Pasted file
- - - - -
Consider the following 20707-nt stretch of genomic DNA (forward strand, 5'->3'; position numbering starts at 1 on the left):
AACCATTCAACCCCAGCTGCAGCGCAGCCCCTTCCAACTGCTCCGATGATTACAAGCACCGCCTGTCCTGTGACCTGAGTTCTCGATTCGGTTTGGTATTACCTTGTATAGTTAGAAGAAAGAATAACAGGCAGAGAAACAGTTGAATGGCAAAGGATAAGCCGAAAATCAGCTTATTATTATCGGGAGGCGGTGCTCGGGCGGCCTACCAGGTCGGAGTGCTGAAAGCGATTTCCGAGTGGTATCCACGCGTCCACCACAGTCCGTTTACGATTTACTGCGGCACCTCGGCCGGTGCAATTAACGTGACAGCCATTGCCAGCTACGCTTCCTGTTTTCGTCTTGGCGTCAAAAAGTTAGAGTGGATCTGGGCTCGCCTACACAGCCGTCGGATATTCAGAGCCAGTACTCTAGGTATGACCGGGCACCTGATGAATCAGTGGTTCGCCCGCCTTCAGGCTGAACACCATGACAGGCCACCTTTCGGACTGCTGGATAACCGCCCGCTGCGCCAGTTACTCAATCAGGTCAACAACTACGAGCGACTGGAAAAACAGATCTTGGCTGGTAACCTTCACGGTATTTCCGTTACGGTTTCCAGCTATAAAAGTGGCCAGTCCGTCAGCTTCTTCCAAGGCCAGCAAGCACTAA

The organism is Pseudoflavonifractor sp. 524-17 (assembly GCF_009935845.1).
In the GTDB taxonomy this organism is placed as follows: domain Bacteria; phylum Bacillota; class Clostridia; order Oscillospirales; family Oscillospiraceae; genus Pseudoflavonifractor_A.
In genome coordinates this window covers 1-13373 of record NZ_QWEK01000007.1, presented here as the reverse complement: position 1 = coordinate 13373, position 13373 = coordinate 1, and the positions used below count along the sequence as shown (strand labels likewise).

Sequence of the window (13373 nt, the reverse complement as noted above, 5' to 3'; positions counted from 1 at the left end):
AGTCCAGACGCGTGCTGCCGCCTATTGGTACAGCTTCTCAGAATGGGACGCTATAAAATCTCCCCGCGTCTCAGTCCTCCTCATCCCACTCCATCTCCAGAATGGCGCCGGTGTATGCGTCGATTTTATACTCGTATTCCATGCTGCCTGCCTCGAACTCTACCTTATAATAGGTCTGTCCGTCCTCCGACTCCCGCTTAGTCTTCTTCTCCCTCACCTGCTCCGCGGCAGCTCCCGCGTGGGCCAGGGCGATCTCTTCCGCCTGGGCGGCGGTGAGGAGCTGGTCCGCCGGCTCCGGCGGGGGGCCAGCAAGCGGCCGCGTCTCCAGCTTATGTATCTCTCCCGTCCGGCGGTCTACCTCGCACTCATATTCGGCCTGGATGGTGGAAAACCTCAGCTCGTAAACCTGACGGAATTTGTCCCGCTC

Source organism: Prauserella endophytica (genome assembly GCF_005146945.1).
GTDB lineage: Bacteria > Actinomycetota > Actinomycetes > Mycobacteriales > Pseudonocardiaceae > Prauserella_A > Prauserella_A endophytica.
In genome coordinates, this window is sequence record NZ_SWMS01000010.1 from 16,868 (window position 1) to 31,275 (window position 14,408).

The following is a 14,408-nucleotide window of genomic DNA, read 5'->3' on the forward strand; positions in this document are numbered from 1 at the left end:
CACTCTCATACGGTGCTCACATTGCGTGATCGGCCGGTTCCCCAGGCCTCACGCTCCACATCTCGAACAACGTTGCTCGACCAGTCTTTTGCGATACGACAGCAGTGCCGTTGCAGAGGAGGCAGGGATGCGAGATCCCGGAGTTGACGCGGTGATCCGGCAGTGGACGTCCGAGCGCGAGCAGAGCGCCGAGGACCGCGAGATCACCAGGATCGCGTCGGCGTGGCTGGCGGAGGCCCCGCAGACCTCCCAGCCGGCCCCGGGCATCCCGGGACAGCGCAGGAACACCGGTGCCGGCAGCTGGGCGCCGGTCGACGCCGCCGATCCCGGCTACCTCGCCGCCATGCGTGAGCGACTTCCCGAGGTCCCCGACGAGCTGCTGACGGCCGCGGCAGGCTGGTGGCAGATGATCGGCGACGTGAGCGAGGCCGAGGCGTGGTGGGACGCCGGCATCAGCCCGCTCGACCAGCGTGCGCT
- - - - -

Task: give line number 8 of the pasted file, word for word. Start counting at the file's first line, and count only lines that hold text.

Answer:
Source organism: Prauserella endophytica (genome assembly GCF_005146945.1).